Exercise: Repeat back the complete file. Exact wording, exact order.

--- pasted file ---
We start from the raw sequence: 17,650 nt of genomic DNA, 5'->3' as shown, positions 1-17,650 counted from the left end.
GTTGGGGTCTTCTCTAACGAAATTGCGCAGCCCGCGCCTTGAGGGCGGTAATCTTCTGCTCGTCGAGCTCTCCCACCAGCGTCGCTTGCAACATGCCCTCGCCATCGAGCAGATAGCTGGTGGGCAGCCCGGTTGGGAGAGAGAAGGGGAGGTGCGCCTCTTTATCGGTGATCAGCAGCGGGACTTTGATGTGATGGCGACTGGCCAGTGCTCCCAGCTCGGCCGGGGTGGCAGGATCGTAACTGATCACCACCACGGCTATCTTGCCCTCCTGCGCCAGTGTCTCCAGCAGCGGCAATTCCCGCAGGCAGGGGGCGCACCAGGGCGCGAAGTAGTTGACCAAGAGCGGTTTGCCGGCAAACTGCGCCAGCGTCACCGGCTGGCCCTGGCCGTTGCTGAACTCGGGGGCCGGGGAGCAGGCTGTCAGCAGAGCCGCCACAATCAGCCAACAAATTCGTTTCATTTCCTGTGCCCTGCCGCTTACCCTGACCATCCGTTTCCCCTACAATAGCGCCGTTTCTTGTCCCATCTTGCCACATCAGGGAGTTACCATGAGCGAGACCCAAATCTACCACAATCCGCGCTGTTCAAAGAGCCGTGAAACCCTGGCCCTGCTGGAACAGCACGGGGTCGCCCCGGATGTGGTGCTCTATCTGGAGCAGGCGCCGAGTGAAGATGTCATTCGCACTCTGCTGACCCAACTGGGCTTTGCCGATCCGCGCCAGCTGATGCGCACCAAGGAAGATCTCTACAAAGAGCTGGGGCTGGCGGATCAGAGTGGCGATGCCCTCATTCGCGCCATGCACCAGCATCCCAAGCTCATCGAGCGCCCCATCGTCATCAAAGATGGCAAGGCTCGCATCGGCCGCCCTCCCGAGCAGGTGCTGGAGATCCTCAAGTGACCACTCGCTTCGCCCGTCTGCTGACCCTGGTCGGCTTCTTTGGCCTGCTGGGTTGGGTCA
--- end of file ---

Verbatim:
We start from the raw sequence: 17,650 nt of genomic DNA, 5'->3' as shown, positions 1-17,650 counted from the left end.
GTTGGGGTCTTCTCTAACGAAATTGCGCAGCCCGCGCCTTGAGGGCGGTAATCTTCTGCTCGTCGAGCTCTCCCACCAGCGTCGCTTGCAACATGCCCTCGCCATCGAGCAGATAGCTGGTGGGCAGCCCGGTTGGGAGAGAGAAGGGGAGGTGCGCCTCTTTATCGGTGATCAGCAGCGGGACTTTGATGTGATGGCGACTGGCCAGTGCTCCCAGCTCGGCCGGGGTGGCAGGATCGTAACTGATCACCACCACGGCTATCTTGCCCTCCTGCGCCAGTGTCTCCAGCAGCGGCAATTCCCGCAGGCAGGGGGCGCACCAGGGCGCGAAGTAGTTGACCAAGAGCGGTTTGCCGGCAAACTGCGCCAGCGTCACCGGCTGGCCCTGGCCGTTGCTGAACTCGGGGGCCGGGGAGCAGGCTGTCAGCAGAGCCGCCACAATCAGCCAACAAATTCGTTTCATTTCCTGTGCCCTGCCGCTTACCCTGACCATCCGTTTCCCCTACAATAGCGCCGTTTCTTGTCCCATCTTGCCACATCAGGGAGTTACCATGAGCGAGACCCAAATCTACCACAATCCGCGCTGTTCAAAGAGCCGTGAAACCCTGGCCCTGCTGGAACAGCACGGGGTCGCCCCGGATGTGGTGCTCTATCTGGAGCAGGCGCCGAGTGAAGATGTCATTCGCACTCTGCTGACCCAACTGGGCTTTGCCGATCCGCGCCAGCTGATGCGCACCAAGGAAGATCTCTACAAAGAGCTGGGGCTGGCGGATCAGAGTGGCGATGCCCTCATTCGCGCCATGCACCAGCATCCCAAGCTCATCGAGCGCCCCATCGTCATCAAAGATGGCAAGGCTCGCATCGGCCGCCCTCCCGAGCAGGTGCTGGAGATCCTCAAGTGACCACTCGCTTCGCCCGTCTGCTGACCCTGGTCGGCTTCTTTGGCCTGCTGGGTTGGGTCA